Given the DC statute and the infinite number of possible scenarios, it doesn't seem that anyone can give a more specific answer than "it depends." The Illusory Tenant is overthinking it. The DC statute cannot be analyzed in the way he seems to believe that it can be. You can't look at some conduct and decide whether it's DC without also looking at when and where the conduct happened.

Further, the memo's conclusion that openly carrying a gun might, sometimes, maybe constitute DC but not when there isn't something in addition to the carrying going on is obviously not a foregone conclusion. Just ask that guy in West Allis.

illusory tenant said...

"The DC statute cannot be analyzed in the way he seems to believe that it can be."

Huh? I was using Van Hollen's own hypotheticals. My point was that they were inartfully constructed, and sent a confused and confusing message precisely opposite to their intended purpose.

Check out the almost uniformly negative reaction this morning, particularly from law enforcement. It was to be expected.

John Foust said...

It's just a memo. It's not a full-blown "OAG" opinion of the Attorney General, which would carry more weight. VH waffled to reporters on this point when he released it. He knows this. Maybe he used a memo as opposed to a full OAG because he's not confident, but he wanted to appease a certain constituency. Or maybe he'd like a few more test cases. Read the memo's footnote:

"This informal Advisory Memorandum does not constitute a formal opinion of the Wisconsin Attorney General or the Wisconsin Department of Justice under Wis. Stat. § 165.015(1). The Department offers this Advisory Memorandum for educational and informational purposes only. It does not prevent the Attorney General, the Wisconsin Department of Justice, or any Wisconsin district attorney, special prosecutor or municipal prosecutor from bringing any particular charge or making any particular argument in the course of litigation. It does not create any rights beyond those established under the constitutions, statutes, regulations and administrative rules of the United States of America and the State of Wisconsin."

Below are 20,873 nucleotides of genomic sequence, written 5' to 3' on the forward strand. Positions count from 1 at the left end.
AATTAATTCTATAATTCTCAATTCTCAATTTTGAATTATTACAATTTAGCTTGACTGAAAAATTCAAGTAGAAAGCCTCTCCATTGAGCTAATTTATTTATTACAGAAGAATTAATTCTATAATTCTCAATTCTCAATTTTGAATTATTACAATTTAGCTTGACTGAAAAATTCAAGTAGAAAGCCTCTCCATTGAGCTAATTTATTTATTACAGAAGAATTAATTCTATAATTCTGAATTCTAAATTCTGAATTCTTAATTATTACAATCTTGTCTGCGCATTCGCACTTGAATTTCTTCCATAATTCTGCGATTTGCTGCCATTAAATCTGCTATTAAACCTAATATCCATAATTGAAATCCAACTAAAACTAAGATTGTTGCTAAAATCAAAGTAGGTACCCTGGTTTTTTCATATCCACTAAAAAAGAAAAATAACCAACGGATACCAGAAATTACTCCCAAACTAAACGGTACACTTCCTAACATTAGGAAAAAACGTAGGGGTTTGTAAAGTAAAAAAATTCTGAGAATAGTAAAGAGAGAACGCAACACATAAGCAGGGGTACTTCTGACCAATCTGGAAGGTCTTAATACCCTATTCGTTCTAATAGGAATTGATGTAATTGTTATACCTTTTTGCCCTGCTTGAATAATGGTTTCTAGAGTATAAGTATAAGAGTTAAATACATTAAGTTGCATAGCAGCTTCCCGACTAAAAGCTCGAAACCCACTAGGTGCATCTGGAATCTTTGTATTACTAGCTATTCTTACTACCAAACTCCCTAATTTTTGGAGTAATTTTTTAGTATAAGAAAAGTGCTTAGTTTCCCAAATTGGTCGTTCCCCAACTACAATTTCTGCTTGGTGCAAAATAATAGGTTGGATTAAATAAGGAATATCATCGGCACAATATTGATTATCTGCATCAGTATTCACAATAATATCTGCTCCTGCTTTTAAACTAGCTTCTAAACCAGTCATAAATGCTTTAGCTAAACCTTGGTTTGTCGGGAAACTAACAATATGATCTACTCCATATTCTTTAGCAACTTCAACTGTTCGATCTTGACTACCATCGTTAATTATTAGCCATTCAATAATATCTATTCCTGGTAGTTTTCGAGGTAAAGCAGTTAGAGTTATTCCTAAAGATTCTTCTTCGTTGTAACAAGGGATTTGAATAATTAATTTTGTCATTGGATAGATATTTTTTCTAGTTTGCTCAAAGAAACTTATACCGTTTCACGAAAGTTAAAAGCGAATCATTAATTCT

Or to steal an explanation from another VH press release:

"Opinions of the Attorney General provide guidance about the meaning and application of Wisconsin law, and are often requested where Wisconsin appellate courts have not definitively answered a question or to address legal questions that are unlikely to be resolved in the course of judicial proceedings. Though Wisconsin courts do not have any obligation to follow an interpretation provided by a formal opinion of the Attorney General, they often will. As the Wisconsin Court of Appeals has written, “Well-reasoned attorney general’s opinions have persuasive value when a court later addresses the meaning of the same statute.”"

gollbladder13 said...

Cam -

Look all you want. There is no WI law, ordinance, annotation, etc. that addresses the topic of brandishing. It is because of the unclear and un-thought-out laws here in WI that I always keep my firearm holstered unless absolutely necessary. A "cocked" (loaded - some guns don't have hammers) gun is NOT brandishing if it is in a holster.

Like John said, it's just a memo. It's not the law. I don't mind of somebody questions me about my carrying as long as it does not violate my rights.

To stop somebody and arrest them for legally carrying is ridiculous. Could you imagine the outcry if a same-sex couple were arrested for holding hands in public?

The Lost Albatross